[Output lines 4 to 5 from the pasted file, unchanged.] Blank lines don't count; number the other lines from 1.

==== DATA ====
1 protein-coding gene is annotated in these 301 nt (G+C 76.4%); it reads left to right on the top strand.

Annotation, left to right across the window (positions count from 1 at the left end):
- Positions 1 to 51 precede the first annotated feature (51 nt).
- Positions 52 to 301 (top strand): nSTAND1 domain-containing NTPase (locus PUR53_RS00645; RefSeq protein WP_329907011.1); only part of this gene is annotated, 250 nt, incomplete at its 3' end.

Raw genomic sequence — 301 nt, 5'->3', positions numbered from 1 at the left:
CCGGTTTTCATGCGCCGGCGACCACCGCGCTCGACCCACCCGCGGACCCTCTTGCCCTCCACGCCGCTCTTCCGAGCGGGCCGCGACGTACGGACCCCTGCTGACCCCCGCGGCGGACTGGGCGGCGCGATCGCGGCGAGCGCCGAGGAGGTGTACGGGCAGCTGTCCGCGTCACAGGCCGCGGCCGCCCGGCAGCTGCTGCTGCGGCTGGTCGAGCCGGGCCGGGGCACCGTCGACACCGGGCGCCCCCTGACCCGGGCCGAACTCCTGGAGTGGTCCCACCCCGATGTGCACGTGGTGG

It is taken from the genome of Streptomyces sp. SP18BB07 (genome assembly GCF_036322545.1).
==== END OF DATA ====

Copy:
- Positions 52 to 301 (top strand): nSTAND1 domain-containing NTPase (locus PUR53_RS00645; RefSeq protein WP_329907011.1); only part of this gene is annotated, 250 nt, incomplete at its 3' end.

Raw genomic sequence — 301 nt, 5'->3', positions numbered from 1 at the left: